Saving an Ecosystem
Why does the Soda Fire make me so sad?
Let me try to explain.
Our entire sagebrush steppe ecosystem is in trouble. We're not just talking about protecting sage grouse. We're talking talking about protecting more than 350 species of plants and animals (including mule deer and pronghorn antelope), and protecting a way of life for ranchers who depend on the land for their livelihood.
I recently attended a 4-H Wildlife Habitat Education Program contest in Alabama and learned that prescribed burns are a necessary part of maintaining habitat for quail. In many places, where forests replace cotton fields, quail are thriving in the low brush and shrubs. As the forests continue to grow into dense stands of hardwood, the population of quail decreases. To restore habitat for quail, the first thing land managers do is thin and burn.
When we talked about preventing fire in sage grouse habitat, the idea was not intuitive to our audience. Both here and there, we're talking about smallish birds that love shrubs, right?
Well, yes, but our ecosystems are entirely different. In Alabama, if you choose not to plant cotton on your acreage, the forest comes back.
The sagebrush steppe my Idaho grandparents cleared to create farmland will never return to sagebrush steppe. If the land were left fallow, it would be covered by cheatgrass.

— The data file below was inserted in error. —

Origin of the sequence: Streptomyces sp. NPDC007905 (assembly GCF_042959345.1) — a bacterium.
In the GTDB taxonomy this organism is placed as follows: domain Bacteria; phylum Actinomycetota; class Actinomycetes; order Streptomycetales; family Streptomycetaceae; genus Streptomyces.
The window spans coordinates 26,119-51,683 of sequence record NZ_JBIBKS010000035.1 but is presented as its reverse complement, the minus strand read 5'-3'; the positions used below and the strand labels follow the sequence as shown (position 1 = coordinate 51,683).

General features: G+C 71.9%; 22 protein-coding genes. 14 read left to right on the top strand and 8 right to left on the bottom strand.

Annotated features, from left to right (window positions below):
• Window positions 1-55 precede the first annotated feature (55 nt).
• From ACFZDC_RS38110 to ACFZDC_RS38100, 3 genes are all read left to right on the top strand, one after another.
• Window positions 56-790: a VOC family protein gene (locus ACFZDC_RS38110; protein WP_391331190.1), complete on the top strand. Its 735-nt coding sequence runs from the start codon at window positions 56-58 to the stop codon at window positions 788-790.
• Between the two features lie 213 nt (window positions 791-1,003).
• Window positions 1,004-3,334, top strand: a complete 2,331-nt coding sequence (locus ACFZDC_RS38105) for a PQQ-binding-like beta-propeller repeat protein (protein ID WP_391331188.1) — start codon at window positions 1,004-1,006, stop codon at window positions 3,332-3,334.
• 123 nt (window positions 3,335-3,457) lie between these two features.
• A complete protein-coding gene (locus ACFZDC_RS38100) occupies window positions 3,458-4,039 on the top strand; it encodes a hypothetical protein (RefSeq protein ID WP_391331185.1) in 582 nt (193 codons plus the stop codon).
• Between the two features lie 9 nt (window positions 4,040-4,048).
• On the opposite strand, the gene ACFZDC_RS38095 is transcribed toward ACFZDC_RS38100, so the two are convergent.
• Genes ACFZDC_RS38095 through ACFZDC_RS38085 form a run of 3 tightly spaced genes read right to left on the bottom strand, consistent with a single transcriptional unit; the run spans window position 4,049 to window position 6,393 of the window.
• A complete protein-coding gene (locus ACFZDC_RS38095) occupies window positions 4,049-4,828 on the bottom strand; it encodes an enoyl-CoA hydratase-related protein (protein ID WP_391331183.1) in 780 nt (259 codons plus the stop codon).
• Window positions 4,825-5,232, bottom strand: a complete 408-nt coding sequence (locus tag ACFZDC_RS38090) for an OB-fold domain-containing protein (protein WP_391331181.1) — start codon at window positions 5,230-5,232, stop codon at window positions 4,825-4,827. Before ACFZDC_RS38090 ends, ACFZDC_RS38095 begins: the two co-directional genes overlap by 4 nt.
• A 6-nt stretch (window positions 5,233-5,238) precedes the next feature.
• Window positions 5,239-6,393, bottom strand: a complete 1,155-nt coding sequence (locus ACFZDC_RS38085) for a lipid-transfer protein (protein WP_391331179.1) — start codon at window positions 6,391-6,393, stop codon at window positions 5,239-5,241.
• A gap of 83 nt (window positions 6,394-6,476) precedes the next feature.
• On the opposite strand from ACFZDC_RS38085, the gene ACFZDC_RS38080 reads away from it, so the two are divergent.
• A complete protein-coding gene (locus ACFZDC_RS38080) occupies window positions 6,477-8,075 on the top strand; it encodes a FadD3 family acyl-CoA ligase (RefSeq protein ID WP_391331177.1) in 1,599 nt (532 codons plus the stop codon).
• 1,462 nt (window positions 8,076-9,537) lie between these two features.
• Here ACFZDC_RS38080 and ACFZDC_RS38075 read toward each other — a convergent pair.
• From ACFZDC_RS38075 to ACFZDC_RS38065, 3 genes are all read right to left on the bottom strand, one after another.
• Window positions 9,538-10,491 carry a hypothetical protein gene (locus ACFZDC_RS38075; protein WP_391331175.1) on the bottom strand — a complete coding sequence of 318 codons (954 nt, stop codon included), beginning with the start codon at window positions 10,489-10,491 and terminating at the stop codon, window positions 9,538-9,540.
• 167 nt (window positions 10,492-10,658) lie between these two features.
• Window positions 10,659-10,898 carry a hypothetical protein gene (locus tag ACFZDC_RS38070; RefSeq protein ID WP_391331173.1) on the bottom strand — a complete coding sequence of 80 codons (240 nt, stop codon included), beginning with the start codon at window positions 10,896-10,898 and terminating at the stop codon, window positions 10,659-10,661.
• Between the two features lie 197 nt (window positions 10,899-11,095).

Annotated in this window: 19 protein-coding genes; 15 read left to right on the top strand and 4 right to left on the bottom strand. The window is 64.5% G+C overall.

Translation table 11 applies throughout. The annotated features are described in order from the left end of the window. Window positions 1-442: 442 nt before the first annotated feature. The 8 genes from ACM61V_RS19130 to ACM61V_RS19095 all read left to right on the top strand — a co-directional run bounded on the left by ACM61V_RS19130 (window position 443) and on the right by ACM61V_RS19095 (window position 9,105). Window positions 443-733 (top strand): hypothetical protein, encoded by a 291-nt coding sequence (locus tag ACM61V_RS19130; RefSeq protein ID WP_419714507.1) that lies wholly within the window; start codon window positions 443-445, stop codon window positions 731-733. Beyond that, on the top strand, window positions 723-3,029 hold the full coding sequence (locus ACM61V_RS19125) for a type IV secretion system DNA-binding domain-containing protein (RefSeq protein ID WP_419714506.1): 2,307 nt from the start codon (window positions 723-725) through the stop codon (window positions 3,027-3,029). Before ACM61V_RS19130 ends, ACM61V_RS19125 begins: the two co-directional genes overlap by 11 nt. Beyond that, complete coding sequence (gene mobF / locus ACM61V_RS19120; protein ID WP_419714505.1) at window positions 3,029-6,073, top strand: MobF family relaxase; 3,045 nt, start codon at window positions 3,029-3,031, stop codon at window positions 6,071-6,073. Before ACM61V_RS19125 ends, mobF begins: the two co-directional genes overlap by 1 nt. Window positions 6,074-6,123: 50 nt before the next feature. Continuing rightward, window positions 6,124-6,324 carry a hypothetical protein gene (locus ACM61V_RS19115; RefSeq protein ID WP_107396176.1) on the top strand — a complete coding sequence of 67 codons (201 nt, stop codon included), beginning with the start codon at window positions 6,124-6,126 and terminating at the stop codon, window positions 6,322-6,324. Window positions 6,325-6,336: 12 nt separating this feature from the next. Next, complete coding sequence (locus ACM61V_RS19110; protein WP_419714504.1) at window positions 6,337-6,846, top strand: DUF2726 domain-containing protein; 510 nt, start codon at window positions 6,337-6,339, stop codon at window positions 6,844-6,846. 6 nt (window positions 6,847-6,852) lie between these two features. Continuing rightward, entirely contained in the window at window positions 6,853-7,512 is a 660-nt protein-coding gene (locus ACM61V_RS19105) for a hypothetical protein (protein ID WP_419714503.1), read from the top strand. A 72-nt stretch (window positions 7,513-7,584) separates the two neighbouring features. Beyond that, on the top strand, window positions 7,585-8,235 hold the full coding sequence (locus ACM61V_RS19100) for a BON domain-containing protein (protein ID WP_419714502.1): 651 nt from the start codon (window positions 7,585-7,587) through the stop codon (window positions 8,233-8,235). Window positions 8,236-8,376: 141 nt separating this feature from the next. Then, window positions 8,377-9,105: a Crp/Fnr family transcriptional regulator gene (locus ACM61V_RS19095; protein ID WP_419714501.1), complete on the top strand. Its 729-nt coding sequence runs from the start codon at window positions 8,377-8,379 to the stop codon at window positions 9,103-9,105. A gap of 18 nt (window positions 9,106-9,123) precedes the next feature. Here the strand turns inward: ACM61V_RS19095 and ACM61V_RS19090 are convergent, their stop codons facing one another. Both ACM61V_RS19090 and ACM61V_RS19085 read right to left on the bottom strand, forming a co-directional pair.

Our beautiful big sagebrush simply can't compete with cheatgrass.
When sagebrush burns, the nitrogen level in the soil increases for 3-4 months--and cheatgrass loves nitrogen. (Native plants? Not so much.) So the cheatgrass gets a foothold ahead of the native plants. And then? Right. Cheatgrass also loves to burn. Where once we had fires every 60 years or so, now the same land burns every 3-5 years. The more it burns, the more nitrogen we have in the soil, and the more the cheatgrass grows. It's a horrible cycle.
Every time healthy sagebrush steppe burns, cheatgrass moves in. Because it takes 50-60 years to restore the habitat, and the ground burns every 3-5 years when covered with cheatgrass, we will lose the entire ecosystem without intervention.
We're working on breaking that cycle, but the Soda Fire makes my heart ache. We're losing ground.
- Fire and Sage Grouse: http://www.nifc.gov/fireandsagegrouse/outreach.html
- Restoring Sagebrush Steppe: http://fresc.usgs.gov/products/fs/fs-126-02.pdf
- Some Hope for Alabama Quail: http://blog.al.com/outdoors-alabama/2009/04/some_hope_for_alabama_quail.html